When developing an SSIS package, sometimes it can be frustrating trying to troubleshoot various issues and faults with the package. And if you’re not a seasoned SSIS developer, you may not be sure about the best way to solve your problem. Thankfully, Microsoft has seen fit to bless us with some useful tools for troubleshooting.
Control Flow Troubleshooting
When working in the Control Flow, there are several useful ways to troubleshoot during the development of your SSIS Package:
1) Use breakpoints! Breakpoints can be applied to an individual task or at the package level. A break point will pause the execution of the package at a certain point. You can specify a package to pause at pre-execution, post-execution, on warning, or on error event of a single task, container or package, just to name a few. To enable a breakpoint, right click the task you want to enable your breakpoint on and select Edit Breakpoints. You’ll then be able to specify on which event you would like to pause the package. After adding a breakpoint to a task, you will see a red dot on the task. During execution of the task, you will see the red dot change. To continue execution of a package after it has paused at a breakpoint, simply click the green “Play” button.
2) Check the progress tab! The Progress tab displays valuable information about the execution of your SSIS package. In the Progress tab, SSIS will list all tasks in order of execution and display start and finish times at the task and package level. It even contains message about any errors or warnings that may have occured during execution. If your package failed, this is where the error will be displayed!
3) Use the Debug Windows! The various Debug windows provide you with valuable information during the execution of a package that has breakpoints. Error messages and warning are displayed in the Debug Output window, as well as value of variables during execution. To view the various Debug windows, add a breakpoint at the Pre-Execute event of the package and execute the package. Then in the main menu at the top, click Debug, select Windows, and you will be able to select the various debugging windows. To view the values of variables during run time, open the Watch window and type in the name of the variable you’d like to watch. The watch window will then display the data type and value of any variable you’d like to see.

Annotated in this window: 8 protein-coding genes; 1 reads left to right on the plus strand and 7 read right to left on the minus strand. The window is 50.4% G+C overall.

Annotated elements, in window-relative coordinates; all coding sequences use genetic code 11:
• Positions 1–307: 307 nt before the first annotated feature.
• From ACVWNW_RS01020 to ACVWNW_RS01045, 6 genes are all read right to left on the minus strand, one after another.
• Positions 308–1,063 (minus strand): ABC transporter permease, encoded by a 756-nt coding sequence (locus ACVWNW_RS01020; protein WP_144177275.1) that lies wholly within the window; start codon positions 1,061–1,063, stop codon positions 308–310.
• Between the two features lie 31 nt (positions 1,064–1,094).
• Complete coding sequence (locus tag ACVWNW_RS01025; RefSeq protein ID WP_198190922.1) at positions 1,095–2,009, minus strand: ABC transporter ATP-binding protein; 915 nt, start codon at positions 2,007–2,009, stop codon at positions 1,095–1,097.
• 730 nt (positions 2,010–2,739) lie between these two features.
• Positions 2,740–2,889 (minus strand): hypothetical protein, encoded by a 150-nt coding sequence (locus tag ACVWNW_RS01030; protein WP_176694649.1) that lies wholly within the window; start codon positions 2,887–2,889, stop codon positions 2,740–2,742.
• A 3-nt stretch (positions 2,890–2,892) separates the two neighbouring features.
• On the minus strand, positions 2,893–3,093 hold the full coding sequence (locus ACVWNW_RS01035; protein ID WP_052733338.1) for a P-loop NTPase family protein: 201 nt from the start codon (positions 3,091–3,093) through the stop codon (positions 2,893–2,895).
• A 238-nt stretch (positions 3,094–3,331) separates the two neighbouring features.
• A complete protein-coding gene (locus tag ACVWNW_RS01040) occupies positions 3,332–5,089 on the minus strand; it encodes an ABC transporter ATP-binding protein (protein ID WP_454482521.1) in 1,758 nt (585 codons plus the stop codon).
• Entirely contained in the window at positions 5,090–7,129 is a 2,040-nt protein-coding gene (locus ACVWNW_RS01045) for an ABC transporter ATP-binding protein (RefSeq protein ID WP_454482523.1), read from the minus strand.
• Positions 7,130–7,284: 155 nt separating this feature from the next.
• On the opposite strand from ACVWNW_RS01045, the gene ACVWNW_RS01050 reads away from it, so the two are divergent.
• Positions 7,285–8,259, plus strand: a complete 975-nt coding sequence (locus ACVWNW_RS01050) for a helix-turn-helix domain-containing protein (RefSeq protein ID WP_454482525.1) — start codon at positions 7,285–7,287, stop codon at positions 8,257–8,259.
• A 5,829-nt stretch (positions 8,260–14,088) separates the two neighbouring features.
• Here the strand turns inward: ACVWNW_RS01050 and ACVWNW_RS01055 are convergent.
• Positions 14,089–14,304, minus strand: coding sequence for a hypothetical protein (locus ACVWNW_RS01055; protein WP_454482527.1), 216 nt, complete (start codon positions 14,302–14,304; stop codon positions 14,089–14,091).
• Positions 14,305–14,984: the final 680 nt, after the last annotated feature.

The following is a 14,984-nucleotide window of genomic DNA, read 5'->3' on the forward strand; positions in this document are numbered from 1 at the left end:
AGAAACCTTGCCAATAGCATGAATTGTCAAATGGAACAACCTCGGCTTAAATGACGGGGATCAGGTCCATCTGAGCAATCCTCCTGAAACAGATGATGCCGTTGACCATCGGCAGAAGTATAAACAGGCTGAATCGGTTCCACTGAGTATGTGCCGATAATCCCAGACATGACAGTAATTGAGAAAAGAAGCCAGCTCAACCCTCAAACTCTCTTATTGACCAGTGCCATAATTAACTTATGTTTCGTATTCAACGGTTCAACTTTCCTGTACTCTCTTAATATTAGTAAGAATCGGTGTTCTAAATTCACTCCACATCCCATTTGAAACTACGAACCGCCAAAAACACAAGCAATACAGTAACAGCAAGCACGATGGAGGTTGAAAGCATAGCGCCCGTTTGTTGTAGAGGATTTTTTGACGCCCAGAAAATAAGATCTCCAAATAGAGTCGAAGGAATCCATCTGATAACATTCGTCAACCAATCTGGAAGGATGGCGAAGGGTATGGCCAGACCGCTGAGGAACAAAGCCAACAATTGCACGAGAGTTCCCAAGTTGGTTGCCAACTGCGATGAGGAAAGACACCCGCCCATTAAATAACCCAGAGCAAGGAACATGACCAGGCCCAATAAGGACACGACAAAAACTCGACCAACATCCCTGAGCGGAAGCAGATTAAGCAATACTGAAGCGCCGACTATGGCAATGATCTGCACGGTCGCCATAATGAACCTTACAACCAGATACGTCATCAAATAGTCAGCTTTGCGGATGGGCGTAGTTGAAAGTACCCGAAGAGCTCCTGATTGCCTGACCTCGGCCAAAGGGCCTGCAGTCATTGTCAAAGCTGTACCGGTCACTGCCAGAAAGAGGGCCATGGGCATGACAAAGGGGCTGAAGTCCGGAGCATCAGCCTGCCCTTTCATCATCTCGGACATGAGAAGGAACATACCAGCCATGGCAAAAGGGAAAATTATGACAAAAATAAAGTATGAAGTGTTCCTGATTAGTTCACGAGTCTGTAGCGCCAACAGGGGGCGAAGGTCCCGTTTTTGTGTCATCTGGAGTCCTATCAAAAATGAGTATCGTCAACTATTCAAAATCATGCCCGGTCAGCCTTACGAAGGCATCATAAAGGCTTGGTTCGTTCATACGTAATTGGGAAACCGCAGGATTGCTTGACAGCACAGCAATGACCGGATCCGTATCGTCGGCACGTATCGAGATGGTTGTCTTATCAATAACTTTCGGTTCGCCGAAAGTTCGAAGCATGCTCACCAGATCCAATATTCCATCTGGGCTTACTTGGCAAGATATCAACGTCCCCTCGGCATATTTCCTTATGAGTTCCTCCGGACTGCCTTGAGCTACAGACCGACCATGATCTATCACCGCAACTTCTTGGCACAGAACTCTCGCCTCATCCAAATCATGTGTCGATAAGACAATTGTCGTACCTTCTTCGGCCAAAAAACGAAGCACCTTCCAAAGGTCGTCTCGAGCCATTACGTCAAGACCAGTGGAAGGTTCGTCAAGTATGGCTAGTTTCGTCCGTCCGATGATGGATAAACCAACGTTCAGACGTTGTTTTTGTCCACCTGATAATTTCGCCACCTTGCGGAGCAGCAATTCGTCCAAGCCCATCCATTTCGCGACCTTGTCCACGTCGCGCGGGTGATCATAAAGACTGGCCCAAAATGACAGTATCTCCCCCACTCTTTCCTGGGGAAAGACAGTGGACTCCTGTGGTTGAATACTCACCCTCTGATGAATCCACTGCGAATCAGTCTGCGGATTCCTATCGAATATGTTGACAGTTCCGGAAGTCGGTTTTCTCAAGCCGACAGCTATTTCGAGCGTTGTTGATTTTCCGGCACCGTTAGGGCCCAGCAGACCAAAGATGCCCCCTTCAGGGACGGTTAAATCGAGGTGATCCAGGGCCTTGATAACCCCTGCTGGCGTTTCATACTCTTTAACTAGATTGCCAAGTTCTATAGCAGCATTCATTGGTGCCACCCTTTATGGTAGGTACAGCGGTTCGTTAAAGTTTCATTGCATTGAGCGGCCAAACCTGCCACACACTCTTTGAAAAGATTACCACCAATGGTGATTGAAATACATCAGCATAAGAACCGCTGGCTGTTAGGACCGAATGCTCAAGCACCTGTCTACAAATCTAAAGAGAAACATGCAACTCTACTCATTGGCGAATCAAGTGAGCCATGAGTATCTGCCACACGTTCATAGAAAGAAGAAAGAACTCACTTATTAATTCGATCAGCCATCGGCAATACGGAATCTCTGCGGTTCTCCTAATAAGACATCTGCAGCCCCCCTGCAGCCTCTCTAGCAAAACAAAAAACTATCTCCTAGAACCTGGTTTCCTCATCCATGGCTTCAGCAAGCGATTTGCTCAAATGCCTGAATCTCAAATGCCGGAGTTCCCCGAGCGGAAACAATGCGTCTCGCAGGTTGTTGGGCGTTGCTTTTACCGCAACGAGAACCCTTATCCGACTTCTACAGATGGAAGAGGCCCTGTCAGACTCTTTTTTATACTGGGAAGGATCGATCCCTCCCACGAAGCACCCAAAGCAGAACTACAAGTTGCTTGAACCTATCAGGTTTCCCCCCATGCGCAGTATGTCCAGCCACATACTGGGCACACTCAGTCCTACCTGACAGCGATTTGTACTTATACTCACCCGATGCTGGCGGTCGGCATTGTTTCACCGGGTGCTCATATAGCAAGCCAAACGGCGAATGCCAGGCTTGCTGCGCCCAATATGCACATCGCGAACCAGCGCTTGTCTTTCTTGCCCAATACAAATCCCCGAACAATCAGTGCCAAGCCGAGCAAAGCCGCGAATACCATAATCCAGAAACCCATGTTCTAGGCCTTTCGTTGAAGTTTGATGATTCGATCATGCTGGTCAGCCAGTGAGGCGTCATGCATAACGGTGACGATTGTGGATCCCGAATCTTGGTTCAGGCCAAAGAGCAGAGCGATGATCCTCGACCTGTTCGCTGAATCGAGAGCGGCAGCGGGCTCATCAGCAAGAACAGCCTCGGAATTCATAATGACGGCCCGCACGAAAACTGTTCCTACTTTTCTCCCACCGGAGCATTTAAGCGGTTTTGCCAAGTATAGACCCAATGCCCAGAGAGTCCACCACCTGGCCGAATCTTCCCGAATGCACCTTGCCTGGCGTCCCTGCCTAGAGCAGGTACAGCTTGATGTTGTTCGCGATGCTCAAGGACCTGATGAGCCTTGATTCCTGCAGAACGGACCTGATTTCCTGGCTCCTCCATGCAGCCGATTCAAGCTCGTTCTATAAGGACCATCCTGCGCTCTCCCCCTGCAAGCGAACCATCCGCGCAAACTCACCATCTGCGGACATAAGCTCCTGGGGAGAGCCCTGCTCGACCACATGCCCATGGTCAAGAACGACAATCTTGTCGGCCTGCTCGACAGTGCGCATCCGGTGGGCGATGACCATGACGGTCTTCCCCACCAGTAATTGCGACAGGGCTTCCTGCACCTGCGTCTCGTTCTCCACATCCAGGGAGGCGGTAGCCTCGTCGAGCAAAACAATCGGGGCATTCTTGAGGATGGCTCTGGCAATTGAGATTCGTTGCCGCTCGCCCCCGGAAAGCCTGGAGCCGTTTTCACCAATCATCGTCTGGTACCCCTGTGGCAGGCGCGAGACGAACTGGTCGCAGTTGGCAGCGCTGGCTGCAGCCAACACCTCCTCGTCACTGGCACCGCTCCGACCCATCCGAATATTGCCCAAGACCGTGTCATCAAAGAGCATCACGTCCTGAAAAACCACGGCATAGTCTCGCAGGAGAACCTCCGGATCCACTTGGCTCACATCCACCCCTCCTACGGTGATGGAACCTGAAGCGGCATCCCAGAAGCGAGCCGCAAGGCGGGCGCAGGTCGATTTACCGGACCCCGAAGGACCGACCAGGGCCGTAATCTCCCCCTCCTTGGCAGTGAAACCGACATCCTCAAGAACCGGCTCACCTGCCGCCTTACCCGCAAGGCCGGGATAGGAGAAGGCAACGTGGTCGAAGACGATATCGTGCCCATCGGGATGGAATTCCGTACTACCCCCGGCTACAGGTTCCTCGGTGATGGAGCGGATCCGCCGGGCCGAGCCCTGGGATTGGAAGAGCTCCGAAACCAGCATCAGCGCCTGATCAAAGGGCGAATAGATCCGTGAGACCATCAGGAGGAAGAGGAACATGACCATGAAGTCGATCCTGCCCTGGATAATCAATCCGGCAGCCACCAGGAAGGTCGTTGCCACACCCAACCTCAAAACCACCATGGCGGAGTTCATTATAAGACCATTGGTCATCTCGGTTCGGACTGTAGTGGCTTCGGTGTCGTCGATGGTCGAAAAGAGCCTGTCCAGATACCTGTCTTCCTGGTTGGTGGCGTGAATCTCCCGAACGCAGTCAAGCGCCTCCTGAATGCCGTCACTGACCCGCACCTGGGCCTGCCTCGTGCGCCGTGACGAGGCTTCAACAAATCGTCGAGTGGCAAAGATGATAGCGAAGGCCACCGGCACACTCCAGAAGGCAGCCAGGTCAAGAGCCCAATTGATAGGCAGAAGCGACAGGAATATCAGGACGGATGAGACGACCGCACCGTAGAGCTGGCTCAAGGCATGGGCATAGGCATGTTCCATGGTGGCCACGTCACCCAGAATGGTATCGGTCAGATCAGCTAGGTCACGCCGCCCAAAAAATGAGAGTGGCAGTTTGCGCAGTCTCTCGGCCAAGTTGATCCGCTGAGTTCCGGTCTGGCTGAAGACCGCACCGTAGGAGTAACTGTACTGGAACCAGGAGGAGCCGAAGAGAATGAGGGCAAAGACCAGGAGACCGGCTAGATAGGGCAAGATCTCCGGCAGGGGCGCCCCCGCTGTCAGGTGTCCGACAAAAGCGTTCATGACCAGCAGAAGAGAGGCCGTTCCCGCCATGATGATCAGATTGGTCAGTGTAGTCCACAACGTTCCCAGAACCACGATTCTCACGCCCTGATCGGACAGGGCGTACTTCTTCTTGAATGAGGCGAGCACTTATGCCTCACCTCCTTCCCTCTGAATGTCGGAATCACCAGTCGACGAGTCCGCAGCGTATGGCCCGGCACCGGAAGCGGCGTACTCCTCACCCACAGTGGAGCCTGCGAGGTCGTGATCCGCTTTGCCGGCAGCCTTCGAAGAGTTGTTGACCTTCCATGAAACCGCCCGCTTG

Data Flow Troubleshooting
Troubleshooting the execution of a Data Flow Task is a little different than troubleshooting the Control Flow because you cannot add a breakpoint to a Data Flow Transform. But there are still tools available to us as developers.
1) Use Data Viewers! Data viewers allow us to watch the data as it passes between transforms. A data viewer can display data in a grid, histogram, scatter plot, or column chart format. To add a data viewer to a Data Flow, simply right click a precedence constraint and select Data Viewers. You can then Add and Delete a data viewer.
2) Use a Conditional Split as a destination! This is kind of a little trick that SSIS developers use that allow you to execute a data flow without writing to a destination. Simply use a Conditional Splitl as the last transform in place of a destination in the data flow and place a data viewer on the precedence constraint directly before the Conditional Split. You can then copy and paste the data from the data viewer into Excel or Note Pad for further review. Or if your place of employment has blessed you by purchasing Task Factory, simply use the Terminator Destination, which requires no configuration and acts as a dead end for your Data Flow during development.
3) Use Row Count transforms! Placing a Row Count directly after the source and directly before the destination in a data flow will allow you to closely monitor the number of rows passing through your data flow.
4) And lastly, use the Progress Tab and Debugging Window just like when you are troubleshoot your Control Flow.
Even while using each and every last one of these tips I’ve covered, every once in a while you’re going to come across on error that offers no real explanation or solution. Which brings me to my final and most important tip to remember when trouble shooting your SSIS package: GOOGLE!